Summary of the Findings


Is Gujarat the lucky star rising on the Indian horizon! Or Is Gujarat a story of Rousing Growth Amidst Raging Disparities?  A recent study, conducted by researchers from the Jawaharlal Nehru University and supported by the Institute of Development Communication, Chandigarh suggests that there is more to worry about Gujarat then some decades ago. Today, 21st century ‘developed’ India is more concerned about ethics, justice, and sustainability of development. Evaluating the experience of development in Gujarat, particularly in the last decade or so, the study tell us that Gujarat is a story where goals like social equality, sustainable livelihoods, access to education and health, justice and peace have been missed by governance in high-speed lane.


The findings of the study are based on careful analysis of information provided by the Government sources. The study (in press currently) has been conducted by a team of young scholars from JNU, under the leadership of Dr. Atul Sood. Following papers are part of this study: Rousing Growth Amidst Ragging Disparities – Atul Sood; Dynamics of Growth in Gujarat – Ruchika Rani;  Sources and Patterns of Private Investment in Gujarat – Santosh Kumar Das;  Public-Private Partnership: Insights  from Infrastructure Development – Pankaj Vashisht And Gaurav Arya; Selective Development in Gujarat: A Study of the Manufacturing Sector- Sangeeta Ghosh; Ynderstanding Gujarat’s Agricultural Growth in a Liberalizing Environment: Signs of a Redefined Margin – Sucharita Sen and Chinmoye Malik;  Work and Livelihoods: Mapping Regional and Social Differences – Kalaiyarasan. A; Growth with Limited Outcomes: Poverty and Inequality in Gujarat- Nidhi Mittal; An Analysis of State of Education in Gujarat- Sourindra Ghosh ; and  Rich State with Poor Health: Disappointing Status of Public Health in Gujarat- Sandeep Sharma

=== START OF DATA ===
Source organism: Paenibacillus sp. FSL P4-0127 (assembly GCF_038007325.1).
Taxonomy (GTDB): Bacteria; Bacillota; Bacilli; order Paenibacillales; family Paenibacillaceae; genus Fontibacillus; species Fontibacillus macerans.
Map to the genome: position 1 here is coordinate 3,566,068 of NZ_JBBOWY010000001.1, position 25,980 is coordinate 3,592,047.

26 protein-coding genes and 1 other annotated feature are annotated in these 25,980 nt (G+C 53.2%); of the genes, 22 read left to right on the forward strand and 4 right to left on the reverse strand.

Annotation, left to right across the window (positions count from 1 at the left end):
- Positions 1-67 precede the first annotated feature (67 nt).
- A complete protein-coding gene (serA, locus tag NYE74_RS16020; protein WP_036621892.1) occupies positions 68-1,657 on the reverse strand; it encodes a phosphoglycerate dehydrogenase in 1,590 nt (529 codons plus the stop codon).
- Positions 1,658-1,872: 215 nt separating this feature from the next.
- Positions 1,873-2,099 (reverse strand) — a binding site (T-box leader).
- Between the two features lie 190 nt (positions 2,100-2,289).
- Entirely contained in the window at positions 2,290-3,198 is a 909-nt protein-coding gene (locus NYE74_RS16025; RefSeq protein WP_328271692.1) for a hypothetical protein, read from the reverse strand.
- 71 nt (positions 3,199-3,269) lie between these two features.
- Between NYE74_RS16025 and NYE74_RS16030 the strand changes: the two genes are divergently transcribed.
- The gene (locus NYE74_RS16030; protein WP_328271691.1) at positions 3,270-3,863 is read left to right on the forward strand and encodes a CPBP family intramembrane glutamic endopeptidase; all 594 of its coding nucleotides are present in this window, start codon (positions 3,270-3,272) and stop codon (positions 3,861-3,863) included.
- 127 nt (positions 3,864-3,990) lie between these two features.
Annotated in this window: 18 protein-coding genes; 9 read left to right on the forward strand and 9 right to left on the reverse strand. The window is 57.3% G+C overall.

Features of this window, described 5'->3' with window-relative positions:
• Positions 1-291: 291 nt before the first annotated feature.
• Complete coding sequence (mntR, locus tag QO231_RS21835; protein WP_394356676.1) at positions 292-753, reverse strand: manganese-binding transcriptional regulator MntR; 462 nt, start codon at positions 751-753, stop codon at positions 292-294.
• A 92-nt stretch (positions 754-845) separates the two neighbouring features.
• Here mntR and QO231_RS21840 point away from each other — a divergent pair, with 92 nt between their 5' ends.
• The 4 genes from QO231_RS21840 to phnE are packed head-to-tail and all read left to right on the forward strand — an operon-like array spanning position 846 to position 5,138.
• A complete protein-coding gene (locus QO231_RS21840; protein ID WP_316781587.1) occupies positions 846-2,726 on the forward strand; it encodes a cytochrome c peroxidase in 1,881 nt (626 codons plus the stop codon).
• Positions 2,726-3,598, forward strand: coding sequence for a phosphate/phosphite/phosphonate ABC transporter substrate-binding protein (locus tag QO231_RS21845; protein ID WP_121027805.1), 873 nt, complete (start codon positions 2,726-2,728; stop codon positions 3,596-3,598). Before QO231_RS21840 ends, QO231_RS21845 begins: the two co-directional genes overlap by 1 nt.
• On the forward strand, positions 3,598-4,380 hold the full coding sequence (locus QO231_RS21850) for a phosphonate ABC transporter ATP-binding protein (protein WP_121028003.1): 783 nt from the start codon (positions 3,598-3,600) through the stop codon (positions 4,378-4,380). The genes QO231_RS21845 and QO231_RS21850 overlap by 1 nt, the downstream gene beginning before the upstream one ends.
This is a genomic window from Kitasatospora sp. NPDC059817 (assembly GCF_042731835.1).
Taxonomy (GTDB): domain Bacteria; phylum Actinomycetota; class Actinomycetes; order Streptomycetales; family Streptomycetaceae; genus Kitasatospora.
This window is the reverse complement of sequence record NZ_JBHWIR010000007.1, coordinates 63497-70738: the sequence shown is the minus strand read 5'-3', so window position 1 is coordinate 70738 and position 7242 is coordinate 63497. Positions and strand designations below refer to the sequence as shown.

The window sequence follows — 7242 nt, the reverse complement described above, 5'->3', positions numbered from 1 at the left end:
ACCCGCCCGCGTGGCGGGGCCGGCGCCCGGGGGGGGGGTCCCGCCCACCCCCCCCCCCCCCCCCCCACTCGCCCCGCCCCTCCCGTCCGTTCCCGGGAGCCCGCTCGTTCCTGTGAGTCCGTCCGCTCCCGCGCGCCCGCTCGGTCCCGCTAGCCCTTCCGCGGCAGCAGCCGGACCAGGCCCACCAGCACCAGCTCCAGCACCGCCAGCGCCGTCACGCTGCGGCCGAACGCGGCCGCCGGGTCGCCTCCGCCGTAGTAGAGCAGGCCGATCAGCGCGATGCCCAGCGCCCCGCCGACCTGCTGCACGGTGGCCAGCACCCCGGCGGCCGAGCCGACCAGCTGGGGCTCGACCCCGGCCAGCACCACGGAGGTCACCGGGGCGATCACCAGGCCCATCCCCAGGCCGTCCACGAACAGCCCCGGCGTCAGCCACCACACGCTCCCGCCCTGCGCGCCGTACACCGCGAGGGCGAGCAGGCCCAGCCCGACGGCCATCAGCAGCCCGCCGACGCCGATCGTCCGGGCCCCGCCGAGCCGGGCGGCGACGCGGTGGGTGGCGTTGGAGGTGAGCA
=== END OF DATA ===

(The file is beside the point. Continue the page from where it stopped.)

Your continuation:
The study on Gujarat is an eye opener for those who believe and suggest that India needs to replicate Gujarat’s economic model. The study dissects the experience carefully, it does not deny the facts, but reallocates them. The study highlights how the current model of development, in Gujarat, is anti poor, anti dalit, anti women and against all minorities and people on the margins.